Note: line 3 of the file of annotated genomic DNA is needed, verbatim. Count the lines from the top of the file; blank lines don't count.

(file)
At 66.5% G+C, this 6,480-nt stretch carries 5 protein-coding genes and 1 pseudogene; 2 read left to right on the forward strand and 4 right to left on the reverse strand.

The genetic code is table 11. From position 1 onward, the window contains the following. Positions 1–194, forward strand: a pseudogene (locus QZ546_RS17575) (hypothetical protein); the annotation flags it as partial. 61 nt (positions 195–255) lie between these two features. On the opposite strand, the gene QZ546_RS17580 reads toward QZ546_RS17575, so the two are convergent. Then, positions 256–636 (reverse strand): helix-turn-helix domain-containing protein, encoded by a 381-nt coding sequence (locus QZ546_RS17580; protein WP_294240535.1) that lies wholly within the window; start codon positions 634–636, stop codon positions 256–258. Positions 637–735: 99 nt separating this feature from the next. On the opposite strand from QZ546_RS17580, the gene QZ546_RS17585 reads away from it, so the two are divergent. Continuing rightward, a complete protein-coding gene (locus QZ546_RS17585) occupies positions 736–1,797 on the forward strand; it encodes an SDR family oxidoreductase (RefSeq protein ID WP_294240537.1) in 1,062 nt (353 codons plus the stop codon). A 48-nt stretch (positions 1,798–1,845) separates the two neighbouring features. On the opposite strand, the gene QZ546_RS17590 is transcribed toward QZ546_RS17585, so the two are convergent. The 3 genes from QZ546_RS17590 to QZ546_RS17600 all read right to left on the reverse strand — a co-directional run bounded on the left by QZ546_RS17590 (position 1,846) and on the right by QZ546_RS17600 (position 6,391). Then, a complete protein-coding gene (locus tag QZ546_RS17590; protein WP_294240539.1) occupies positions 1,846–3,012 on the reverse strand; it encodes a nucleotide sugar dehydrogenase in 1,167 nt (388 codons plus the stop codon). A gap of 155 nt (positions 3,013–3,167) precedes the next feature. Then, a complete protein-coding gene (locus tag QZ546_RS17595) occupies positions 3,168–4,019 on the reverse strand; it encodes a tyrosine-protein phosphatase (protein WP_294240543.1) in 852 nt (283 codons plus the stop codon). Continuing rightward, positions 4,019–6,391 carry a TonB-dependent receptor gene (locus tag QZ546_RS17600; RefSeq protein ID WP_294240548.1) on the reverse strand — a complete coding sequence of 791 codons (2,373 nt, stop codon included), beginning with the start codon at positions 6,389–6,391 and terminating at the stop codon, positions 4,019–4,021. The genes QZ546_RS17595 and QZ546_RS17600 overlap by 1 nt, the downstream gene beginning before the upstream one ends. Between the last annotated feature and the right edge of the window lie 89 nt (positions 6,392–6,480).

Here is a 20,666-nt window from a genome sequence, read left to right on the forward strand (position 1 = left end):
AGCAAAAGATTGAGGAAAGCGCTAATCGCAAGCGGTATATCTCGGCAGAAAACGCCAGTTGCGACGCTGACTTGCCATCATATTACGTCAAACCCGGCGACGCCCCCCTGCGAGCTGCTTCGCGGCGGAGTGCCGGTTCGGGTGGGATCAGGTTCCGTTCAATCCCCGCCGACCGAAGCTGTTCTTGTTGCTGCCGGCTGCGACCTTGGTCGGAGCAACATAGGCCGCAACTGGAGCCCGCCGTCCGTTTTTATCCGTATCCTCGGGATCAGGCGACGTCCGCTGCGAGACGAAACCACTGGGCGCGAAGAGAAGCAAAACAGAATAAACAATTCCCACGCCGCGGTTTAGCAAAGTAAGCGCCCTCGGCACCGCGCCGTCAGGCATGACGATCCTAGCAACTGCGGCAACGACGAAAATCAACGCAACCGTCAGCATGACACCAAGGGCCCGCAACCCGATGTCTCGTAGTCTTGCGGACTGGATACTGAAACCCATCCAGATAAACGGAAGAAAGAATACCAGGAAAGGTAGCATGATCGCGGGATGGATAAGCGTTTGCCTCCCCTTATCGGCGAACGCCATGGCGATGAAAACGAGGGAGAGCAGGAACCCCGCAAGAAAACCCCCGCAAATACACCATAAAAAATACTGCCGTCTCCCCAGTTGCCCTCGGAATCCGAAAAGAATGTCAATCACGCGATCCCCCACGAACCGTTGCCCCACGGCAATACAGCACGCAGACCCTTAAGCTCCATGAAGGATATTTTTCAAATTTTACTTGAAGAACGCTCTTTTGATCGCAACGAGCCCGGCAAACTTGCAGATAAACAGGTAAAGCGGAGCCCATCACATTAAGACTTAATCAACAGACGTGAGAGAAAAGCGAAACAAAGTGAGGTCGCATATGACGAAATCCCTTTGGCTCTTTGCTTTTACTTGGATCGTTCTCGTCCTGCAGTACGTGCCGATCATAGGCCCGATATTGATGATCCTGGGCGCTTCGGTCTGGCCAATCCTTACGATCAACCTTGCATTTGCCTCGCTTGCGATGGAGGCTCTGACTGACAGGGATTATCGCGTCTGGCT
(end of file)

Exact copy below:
Here is a 20,666-nt window from a genome sequence, read left to right on the forward strand (position 1 = left end):